From Afghanistan to value-added tax
Portugal can today afford to pause for a moment of self-satisfaction having successfully hosted such a mighty gathering of world leaders and their momentous agreements on war and peace. Next week is going to be rather less glitzy and agreeable.
The NATO summit ended with all-round accord on an exit strategy in Afghanistan. NATO combat operations are to cease and the vast majority of the 138,000 international troops will have left Afghanistan by the end of 2014.
The other good news is that Russia has agreed in writing that it and the NATO nations pose no threat to each other. The old Cold War enemy has promised to co-operate on defence matters, particularly on the setting up of a ballistic missile shield.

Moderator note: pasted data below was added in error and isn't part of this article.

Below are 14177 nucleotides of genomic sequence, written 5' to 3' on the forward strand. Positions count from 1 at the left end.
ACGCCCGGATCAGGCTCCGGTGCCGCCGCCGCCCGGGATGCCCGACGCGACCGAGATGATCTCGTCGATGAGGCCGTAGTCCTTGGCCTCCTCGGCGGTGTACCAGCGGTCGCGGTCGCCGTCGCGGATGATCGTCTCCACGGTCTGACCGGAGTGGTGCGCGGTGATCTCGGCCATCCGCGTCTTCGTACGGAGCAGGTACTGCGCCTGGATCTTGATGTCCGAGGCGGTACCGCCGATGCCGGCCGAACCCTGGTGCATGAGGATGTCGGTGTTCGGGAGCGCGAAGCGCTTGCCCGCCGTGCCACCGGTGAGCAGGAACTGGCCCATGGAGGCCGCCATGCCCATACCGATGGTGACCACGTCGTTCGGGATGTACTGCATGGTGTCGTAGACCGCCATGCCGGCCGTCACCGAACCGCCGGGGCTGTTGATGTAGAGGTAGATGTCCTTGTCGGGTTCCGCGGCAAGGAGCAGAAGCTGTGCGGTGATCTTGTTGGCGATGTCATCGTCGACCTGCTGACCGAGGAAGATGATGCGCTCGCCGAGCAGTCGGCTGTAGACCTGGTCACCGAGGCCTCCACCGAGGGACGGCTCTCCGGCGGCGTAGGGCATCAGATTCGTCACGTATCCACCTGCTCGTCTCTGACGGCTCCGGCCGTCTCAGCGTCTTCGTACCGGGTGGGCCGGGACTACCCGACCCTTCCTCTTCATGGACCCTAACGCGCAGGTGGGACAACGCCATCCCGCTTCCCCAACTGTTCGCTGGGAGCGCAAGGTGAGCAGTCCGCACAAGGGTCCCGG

Tomorrow is another day, of course, and fears have been expressed that a bailout in Ireland “may unleash market vigilantes on Portugal.” Unfortunately, even NATO could not cope with such an attack. In describing the dilemma on whether to seek an EU rescue plan, The Ecomomist quoted a Lisbon-based economist as saying: “Portugal does not want to ask for help, but it may have to.”
Tuesday will be a good day for us ordinary folk to get out and about and deal with normal daily chores because Wednesday could be problematic. Tens of thousands of public and private sector workers plan to stage a general strike in Lisbon and cities througout the country.
Organised by the biggest trade unions, the strike is in protest against the Government's austerity measures, which are designed to help solve the nation's economic woes. Many people doubt that cutting public sector wages by 5 percent, freezing pensions and raising value-added tax from 21 percent to 23 percent is the right way of going about it.